That always made the most sense to me. It's more Buddhistic and less dogmatic. It says we can find salvation ourselves (often with the help of leaders and text) through the good within, whether you call it Christ or truth or the core of life or whathaveyou.



posted on Jul, 4 2020 @ 03:31 AM
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originally posted by: sine.nomine
Whereas Christ is in all of us, and we need to look within ourselves to find truth and strip away our bad nature (or sin) gradually.

That isn't quite what Paul means. In his teaching, Christ is "in" those who have received the Holy Spirit by faith- because the Holy Spirit is also the Spirit of Christ. We experience Christ through the Spirit. For practical purposes, "Christ is in you" and "The Spirit is in you" are the same thing.

So the truth is not within us at all, but transmiited to us from God through the Holy Spirit.

But I'm convinced that the Holy Spirit speaks to the unconscious minds of people to a much greater extent than we can ever imagine. That may be the real solution to the problem.


edit on 4-7-2020 by DISRAELI because: (no reason given)



posted on Jul, 4 2020 @ 03:35 AM
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a reply to: sine.nomine

Christ is not with in everyone. The only way He enters a life is through conviction of ones sin by the Holy Spirit. Then after that conviction one is so undone you cry out. Then you make Him Lord of all, cause if He is not Lord of all is He Lord at all? The next step is called the fruit of repentance, not only a change in mind but in actions also. This can only occure by the infilling of our devise help mate the Holy Spirit. Your not born a Christian,you not a Christian cause you go to church, any more than standing in your garage makes you a car.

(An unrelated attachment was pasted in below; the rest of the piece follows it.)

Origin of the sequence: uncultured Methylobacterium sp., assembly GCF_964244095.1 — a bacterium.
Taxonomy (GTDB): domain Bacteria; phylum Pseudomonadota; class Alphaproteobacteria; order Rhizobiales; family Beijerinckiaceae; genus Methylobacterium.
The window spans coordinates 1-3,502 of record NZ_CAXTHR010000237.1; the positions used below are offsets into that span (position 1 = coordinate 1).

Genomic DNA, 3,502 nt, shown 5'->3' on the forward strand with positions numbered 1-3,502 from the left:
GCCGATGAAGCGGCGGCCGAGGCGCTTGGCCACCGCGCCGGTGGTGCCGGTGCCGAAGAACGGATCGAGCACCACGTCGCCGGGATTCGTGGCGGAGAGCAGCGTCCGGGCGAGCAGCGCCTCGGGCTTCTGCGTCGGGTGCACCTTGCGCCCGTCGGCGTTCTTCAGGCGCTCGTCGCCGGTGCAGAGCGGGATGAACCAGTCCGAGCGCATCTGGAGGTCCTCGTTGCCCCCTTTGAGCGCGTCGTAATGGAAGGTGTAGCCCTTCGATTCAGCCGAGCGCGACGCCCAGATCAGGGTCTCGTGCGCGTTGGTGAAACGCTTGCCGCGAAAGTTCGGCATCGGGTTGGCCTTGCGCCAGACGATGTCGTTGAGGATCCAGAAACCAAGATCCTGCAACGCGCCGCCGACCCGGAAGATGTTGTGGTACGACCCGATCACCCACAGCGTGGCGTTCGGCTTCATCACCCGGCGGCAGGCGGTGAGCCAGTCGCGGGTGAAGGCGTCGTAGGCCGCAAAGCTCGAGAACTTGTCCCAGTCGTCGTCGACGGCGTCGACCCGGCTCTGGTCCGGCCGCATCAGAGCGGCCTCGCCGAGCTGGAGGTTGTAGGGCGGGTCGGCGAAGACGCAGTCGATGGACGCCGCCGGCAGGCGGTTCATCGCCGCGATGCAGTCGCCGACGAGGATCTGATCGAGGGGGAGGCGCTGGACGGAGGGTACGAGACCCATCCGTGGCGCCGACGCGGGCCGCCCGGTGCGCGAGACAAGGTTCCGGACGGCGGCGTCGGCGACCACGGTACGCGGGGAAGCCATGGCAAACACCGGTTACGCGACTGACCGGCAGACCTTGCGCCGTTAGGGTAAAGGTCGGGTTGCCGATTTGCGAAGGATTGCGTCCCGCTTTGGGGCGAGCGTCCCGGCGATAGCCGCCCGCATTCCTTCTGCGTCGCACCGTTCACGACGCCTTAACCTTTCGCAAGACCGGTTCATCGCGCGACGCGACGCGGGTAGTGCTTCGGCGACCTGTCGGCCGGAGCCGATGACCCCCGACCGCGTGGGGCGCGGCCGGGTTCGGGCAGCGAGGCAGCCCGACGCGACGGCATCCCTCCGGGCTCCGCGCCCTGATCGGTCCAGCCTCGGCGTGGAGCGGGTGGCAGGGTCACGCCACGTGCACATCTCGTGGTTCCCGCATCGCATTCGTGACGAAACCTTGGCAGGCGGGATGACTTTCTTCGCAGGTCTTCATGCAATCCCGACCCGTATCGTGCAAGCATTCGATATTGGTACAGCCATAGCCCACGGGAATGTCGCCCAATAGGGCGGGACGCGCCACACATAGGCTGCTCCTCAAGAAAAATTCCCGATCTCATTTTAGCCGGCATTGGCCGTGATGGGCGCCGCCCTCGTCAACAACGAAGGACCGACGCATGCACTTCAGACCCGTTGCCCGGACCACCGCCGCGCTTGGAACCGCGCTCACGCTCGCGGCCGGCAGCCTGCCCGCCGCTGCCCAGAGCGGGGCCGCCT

posted on Jul, 4 2020 @ 03:36 AM
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a reply to: PhilbertDezineck
Exactly- though "lying on one side" was Ezekiel, who also had a wife taken away from him so that God could set up an allegory.



posted on Jul, 4 2020 @ 04:01 AM
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originally posted by: DISRAELI
a reply to: PhilbertDezineck
Exactly- though "lying on one side" was Ezekiel, who also had a wife taken away from him so that God could set up an allegory.



Me bad got my prophets mixed up.



posted on Jul, 4 2020 @ 04:04 AM
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a reply to: DISRAELI

I think we're talking about the same thing, especially in relation to the 3 parables you mentioned in the previous link you gave me. I just think we have different but parallel definitions of faith. Just as I'm sure we have different but parallel definitions of (in Christian terms) God the Father, Son, and Holy Spirit.

The very fact many teachings are done through parables shows how this is possible without absolute faith in Jesus Christ, the man. Its believing practically the same thing by different terms.
edit on 4-7-2020 by sine.nomine because: (no reason given)



posted on Jul, 4 2020 @ 04:08 AM